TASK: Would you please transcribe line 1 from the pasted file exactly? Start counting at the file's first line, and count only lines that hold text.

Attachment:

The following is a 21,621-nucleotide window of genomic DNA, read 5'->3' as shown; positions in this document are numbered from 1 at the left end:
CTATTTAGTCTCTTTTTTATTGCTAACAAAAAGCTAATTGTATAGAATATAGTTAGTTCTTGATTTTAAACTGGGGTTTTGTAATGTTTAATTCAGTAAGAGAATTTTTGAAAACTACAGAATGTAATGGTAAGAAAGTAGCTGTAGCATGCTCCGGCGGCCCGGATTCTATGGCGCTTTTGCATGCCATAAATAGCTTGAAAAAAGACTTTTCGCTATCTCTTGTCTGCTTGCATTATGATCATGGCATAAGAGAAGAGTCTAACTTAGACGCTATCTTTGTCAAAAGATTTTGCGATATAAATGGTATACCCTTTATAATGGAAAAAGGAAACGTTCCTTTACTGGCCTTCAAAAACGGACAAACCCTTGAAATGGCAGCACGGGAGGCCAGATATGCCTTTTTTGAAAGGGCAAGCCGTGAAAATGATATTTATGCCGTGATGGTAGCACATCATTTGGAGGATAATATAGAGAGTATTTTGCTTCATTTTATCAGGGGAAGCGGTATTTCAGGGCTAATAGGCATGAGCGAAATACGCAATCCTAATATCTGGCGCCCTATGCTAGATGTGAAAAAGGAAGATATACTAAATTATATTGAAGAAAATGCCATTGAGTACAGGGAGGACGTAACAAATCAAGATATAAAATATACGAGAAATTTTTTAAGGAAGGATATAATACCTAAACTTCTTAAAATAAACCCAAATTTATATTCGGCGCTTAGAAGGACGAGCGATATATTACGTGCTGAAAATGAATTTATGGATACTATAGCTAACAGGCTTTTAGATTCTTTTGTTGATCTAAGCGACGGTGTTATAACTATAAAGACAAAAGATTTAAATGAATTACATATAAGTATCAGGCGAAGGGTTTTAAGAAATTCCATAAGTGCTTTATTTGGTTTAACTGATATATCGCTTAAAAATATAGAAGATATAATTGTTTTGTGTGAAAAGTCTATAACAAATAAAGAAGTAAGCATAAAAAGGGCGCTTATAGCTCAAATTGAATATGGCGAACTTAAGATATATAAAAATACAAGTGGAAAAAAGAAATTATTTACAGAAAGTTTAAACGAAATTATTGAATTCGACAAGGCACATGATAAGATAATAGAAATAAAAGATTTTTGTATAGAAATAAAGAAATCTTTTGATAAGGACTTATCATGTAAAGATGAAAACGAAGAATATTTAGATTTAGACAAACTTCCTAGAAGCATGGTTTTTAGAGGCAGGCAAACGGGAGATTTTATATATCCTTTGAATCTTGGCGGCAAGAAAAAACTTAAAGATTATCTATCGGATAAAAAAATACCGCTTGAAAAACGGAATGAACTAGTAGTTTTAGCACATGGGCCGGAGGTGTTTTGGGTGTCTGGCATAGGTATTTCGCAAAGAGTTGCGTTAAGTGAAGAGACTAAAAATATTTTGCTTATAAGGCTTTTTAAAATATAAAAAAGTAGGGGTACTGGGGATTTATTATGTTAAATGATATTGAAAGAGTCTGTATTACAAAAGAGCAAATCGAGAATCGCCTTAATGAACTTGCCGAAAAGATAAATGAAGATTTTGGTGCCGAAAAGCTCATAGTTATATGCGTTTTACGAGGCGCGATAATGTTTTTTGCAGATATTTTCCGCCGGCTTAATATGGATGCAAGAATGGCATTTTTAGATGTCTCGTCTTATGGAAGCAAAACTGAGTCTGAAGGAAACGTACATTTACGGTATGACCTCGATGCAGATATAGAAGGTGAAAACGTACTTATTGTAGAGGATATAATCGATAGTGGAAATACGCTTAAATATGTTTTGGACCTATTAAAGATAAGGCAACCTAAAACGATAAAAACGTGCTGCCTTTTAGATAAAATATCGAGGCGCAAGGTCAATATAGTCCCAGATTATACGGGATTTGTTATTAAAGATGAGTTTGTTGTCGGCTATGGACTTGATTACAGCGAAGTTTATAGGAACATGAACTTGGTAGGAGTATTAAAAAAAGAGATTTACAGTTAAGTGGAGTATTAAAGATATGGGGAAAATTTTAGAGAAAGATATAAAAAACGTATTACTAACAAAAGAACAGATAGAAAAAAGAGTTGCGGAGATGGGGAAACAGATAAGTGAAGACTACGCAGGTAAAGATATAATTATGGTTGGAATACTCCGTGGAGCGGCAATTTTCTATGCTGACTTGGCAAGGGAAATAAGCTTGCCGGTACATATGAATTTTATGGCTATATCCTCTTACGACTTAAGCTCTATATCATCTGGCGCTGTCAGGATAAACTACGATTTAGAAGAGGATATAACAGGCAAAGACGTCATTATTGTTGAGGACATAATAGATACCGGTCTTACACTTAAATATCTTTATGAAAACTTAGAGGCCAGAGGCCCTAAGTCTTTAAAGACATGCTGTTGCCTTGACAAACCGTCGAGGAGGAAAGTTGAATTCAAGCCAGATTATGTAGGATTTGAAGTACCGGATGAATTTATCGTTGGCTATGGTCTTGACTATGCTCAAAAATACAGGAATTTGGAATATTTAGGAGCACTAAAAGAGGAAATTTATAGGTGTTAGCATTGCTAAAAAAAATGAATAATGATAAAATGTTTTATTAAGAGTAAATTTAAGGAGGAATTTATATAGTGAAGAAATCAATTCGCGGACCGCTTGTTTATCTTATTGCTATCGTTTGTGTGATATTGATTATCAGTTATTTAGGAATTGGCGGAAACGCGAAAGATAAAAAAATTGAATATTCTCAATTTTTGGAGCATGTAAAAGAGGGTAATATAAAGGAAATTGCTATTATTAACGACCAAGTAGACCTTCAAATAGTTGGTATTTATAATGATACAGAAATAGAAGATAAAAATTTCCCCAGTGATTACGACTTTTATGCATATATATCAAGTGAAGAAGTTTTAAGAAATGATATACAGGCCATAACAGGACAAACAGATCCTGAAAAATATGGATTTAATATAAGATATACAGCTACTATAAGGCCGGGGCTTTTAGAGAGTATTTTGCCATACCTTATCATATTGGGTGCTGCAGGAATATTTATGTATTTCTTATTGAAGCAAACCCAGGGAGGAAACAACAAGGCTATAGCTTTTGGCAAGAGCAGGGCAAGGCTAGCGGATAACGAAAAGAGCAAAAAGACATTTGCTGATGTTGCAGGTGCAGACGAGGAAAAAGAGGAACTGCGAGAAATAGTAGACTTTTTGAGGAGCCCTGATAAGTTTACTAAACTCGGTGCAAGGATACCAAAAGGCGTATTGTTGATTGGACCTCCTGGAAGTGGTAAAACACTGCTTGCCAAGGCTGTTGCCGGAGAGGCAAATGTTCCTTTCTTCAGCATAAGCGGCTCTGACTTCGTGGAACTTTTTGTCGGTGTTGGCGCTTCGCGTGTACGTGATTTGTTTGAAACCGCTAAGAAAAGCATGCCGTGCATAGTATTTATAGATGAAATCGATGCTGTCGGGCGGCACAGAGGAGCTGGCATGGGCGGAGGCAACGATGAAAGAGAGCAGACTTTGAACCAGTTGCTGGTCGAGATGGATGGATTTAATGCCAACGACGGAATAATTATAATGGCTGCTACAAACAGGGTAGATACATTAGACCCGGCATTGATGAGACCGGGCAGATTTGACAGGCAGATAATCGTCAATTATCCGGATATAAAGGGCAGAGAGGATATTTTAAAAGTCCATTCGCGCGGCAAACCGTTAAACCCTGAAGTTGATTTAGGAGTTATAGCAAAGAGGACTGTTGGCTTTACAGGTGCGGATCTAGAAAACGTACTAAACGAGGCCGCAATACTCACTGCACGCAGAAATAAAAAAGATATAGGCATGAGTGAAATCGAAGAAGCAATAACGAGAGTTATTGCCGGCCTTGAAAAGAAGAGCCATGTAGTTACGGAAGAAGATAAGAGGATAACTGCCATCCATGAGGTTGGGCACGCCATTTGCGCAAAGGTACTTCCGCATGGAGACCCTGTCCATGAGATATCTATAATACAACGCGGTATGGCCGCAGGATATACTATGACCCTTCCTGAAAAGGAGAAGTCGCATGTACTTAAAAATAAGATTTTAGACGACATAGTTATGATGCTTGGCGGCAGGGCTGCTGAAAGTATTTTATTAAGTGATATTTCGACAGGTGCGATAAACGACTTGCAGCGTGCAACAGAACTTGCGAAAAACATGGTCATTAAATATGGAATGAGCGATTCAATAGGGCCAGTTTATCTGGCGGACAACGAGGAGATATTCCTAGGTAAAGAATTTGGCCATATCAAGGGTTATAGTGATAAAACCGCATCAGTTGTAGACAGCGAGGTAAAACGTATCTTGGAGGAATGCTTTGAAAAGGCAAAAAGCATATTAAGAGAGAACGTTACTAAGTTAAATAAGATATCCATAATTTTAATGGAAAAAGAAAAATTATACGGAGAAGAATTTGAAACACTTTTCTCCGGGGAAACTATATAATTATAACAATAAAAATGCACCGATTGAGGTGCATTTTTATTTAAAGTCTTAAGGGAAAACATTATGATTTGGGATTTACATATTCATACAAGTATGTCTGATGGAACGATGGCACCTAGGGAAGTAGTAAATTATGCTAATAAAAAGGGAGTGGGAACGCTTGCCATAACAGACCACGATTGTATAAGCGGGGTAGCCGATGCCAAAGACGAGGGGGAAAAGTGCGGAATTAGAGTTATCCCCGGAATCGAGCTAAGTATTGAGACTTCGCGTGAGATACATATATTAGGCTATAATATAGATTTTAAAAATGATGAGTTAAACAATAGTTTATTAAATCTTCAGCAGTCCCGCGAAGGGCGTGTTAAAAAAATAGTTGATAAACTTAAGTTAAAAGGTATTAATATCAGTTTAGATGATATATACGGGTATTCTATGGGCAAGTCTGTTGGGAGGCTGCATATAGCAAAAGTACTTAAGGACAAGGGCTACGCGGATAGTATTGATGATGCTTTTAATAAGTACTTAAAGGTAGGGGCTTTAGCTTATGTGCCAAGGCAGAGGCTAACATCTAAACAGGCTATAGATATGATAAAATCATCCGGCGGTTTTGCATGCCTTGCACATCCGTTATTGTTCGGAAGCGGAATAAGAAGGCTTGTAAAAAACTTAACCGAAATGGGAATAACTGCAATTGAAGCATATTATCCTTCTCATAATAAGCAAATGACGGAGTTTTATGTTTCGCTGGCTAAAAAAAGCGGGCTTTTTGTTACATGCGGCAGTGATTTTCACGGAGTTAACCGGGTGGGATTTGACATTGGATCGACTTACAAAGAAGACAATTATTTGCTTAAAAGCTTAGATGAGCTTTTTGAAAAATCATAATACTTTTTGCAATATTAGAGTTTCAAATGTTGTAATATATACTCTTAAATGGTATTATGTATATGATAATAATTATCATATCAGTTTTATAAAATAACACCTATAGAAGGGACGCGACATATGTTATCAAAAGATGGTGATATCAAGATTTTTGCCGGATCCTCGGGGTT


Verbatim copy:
The following is a 21,621-nucleotide window of genomic DNA, read 5'->3' as shown; positions in this document are numbered from 1 at the left end: